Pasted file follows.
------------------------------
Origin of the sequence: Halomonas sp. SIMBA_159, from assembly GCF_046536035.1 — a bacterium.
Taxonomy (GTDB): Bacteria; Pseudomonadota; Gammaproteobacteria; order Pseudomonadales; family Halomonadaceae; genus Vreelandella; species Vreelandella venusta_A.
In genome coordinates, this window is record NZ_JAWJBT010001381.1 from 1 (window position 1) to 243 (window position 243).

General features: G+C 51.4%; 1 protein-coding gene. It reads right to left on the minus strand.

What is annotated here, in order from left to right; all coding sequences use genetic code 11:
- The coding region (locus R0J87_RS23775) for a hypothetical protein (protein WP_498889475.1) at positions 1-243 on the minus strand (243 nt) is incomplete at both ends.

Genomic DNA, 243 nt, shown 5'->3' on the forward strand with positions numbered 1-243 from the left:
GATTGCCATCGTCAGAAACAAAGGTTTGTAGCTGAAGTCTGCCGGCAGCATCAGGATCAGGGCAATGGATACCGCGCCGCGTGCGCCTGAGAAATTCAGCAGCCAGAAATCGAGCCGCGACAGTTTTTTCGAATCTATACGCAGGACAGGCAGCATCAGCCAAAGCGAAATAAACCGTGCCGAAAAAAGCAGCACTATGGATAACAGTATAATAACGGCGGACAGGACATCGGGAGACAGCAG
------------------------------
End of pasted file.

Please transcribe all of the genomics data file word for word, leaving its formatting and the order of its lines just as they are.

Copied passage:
Origin of the sequence: Halomonas sp. SIMBA_159, from assembly GCF_046536035.1 — a bacterium.
Taxonomy (GTDB): Bacteria; Pseudomonadota; Gammaproteobacteria; order Pseudomonadales; family Halomonadaceae; genus Vreelandella; species Vreelandella venusta_A.
In genome coordinates, this window is record NZ_JAWJBT010001381.1 from 1 (window position 1) to 243 (window position 243).

General features: G+C 51.4%; 1 protein-coding gene. It reads right to left on the minus strand.

What is annotated here, in order from left to right; all coding sequences use genetic code 11:
- The coding region (locus R0J87_RS23775) for a hypothetical protein (protein WP_498889475.1) at positions 1-243 on the minus strand (243 nt) is incomplete at both ends.

Genomic DNA, 243 nt, shown 5'->3' on the forward strand with positions numbered 1-243 from the left:
GATTGCCATCGTCAGAAACAAAGGTTTGTAGCTGAAGTCTGCCGGCAGCATCAGGATCAGGGCAATGGATACCGCGCCGCGTGCGCCTGAGAAATTCAGCAGCCAGAAATCGAGCCGCGACAGTTTTTTCGAATCTATACGCAGGACAGGCAGCATCAGCCAAAGCGAAATAAACCGTGCCGAAAAAAGCAGCACTATGGATAACAGTATAATAACGGCGGACAGGACATCGGGAGACAGCAG